Trans athletes won’t be sidelined by bigotry

March 12, 2019

The controversy about the rights of trans women athletes has been missing a voice: trans women athletes. Isabelle Bartter adds the missing piece to what shouldn’t be a puzzle.

FOR WEEKS, I’ve been reading a volley of back-and-forth articles about trans women athletes competing in women’s sports, and I can’t help but feel like I’m the ball in someone else’s game.

That is a feeling I cannot put up with. Trans women athletes and coaches are speaking for ourselves, and we should be listened to.

I’ll get to the debate and the political landscape, but first, a little about myself.

I play Ultimate Frisbee. I fell in love with this sport in 2003 when I was a freshman in high school. I left all other sports for it. I didn’t apply to a single college or university that didn’t have an Ultimate team. Since then, I have played at all different levels, from recreational leagues to the national stage, mixed teams and women’s teams, on two continents and in three countries.

I’ve left my blood on the field. I’ve left my tears on the field. I’ve left everything I had left in me on the field. I have been injured, and I have been healed by Ultimate.

Protesting an anti-trans ban of athletes in Australia
Protesting an anti-trans ban of athletes in Australia

I have always tried to live up to the spirit of the game, but I’ll be the first to admit that I haven’t always been a gracious winner or a humble loser. I hope I have been both more often than not, but I have certainly grown up in Ultimate. It is my home. It’s my community.


MY HISTORY is why reading comments like those made by Martina Navratilova are so hurtful to me as a trans woman athlete.

Navratilova said in a recent article in the Sunday Times, “To put the argument at its most basic: a man can decide to be female, take hormones if required by whatever sporting organization is concerned, win everything in sight and perhaps earn a small fortune, and then reverse his decision and go back to making babies if he so desires. It’s insane and it’s cheating.”

Navratilova’s argument not only ignores the fact that sports are necessarily a field where talent and training often overshadow physical ability (a fact she admits), but it also ignores the realities of transitioning in a world, and in a health care system, that often does not believe trans women should exist.

By setting up a false dichotomy between “transgender and transsexual athletes” where “transsexuals...have had the deed done, surgically,” Navratilova far too casually argues that for trans women to be able to compete in sports, we must undergo an outrageously expensive and life-threatening surgery which results, in her specific words, in our inability to have children.

Whether she meant it or not, Navratilova’s argument leads to the conclusion that trans women must undergo sterilization to compete.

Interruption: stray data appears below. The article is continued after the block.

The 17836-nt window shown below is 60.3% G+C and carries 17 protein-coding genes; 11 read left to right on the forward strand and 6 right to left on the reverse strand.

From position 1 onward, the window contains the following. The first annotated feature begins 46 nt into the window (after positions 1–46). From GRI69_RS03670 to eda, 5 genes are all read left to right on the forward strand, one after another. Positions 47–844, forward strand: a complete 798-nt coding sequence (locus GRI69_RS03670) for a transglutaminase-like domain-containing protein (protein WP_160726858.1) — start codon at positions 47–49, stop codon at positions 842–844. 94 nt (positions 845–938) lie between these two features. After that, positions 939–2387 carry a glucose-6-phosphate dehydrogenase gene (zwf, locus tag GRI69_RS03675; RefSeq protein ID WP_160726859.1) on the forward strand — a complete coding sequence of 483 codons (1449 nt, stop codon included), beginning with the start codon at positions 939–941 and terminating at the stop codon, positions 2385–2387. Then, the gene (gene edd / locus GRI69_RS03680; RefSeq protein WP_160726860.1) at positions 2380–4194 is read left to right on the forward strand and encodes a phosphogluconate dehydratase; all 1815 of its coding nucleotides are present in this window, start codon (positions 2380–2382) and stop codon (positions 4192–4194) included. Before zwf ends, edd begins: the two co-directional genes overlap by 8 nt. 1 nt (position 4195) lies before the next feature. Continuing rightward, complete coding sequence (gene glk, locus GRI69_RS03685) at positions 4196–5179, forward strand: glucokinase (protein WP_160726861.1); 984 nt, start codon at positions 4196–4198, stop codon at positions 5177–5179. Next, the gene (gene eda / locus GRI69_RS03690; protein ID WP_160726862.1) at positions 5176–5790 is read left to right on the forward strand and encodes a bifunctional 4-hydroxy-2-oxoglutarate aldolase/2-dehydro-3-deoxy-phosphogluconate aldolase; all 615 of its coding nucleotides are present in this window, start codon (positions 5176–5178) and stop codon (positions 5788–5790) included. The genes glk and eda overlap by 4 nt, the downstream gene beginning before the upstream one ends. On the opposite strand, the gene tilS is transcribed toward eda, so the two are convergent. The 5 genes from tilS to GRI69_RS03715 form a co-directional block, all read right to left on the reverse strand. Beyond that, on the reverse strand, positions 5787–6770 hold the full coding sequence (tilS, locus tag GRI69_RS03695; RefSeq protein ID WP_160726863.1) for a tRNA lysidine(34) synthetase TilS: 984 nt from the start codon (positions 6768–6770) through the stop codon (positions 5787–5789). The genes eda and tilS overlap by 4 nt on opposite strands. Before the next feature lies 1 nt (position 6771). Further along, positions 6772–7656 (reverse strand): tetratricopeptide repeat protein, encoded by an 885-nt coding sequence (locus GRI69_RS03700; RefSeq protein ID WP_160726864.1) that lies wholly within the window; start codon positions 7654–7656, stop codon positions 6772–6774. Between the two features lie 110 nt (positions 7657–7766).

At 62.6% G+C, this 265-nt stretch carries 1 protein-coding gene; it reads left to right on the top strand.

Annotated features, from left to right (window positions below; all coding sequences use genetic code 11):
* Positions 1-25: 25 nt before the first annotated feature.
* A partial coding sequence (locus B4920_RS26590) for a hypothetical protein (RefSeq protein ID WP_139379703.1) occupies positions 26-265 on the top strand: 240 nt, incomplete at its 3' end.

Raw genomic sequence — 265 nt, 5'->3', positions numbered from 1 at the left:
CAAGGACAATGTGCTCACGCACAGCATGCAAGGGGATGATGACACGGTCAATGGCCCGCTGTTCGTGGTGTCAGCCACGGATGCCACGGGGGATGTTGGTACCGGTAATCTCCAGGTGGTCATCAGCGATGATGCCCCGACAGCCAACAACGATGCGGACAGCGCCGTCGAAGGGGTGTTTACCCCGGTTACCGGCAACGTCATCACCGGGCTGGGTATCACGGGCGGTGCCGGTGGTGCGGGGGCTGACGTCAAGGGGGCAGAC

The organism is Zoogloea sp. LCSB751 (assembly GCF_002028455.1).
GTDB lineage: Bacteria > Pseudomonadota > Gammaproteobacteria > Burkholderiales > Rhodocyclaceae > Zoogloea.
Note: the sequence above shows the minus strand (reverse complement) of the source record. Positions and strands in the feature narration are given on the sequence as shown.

While there is no compelling scientific evidence to suggest that trans women athletes have any competitive edge over cis women athletes when following the International Olympic Committee’s (IOC) guidelines on testosterone levels over time, there is certainly no evidence or logic to suggesting that surgery does anything to impact competitive advantage at all — and even the IOC agrees.


THE LACK of evidence to support Navratilova’s claim that trans women will “win everything in sight” was challenged most systematically in a recent twitter thread by Brynn Tannehill, author of Everything You Ever Wanted to Know about Trans (But Were Afraid to Ask).

Tannehill starts: “Quick test: name a transgender Olympian off the top of your head. You can’t, because since the IOC started allowing transgender people to compete in 2004 there hasn’t been one.”

She then goes on to list “every major female trans athlete in the past 40 years” (Fallon Fox, Rachel Evans and Renee Richards). She concludes, “We have thoroughly field-tested the hypothesis that transgender athletes will dominate if they are allowed to compete, and statistically we can reject this hypothesis with high degree of certainty.”

Tannehill leaves out the one and only trans woman who has won a world title since 2004: Dr. Rachel McKinnon. In October 2018, McKinnon won a gold medal at the Cycling Masters World Track Championship in Los Angeles.

Unsurprisingly, this triggered an avalanche of attacks from some strange bedfellows who villainize trans women as men with an unfair advantage in women’s sports: proponents of trans-exclusionary reactionary “feminism” (TERFs) and the army of right-wing talking heads and alt-right trolls. McKinnon received hundreds of thousands of hateful messages online and in the mail.

Navratilova and others like her obscure the actual source of McKinnon’s win. When asked by Velo News if she had an unfair advantage, McKinnon replied by listing her less than perfect record and saying:

People who oppose transgender inclusion in sport put us in the double bind. It’s the “damned if you do, damned if you don’t” scenario. If I win, they attribute it to me being trans and having an unfair advantage. If I lose, the same people think I must not be good anyway. People will never attribute my winning to hard work which is what I think I deserve.


LET’S TALK about those strange bedfellows of TERFs and the right wing that find themselves working together.

Most recently, Julia Beck, a self-proclaimed lesbian feminist, testified to the House Judiciary Subcommittee on Crime, Terrorism and Homeland Security on the reauthorization of the Violence Against Women Act.

Beck, who spoke to Fox News’ Tucker Carlson in February and at the Heritage Foundation in January, testified that transgender women would harm cis women in shelters, and must therefore be removed from the provision.

Far from being a threat, trans women are some of the most vulnerable to abuse. A 2015 survey conducted by the National Center for Transgender Equality found that 54 percent of trans women have reported experiencing some form of intimate partner violence.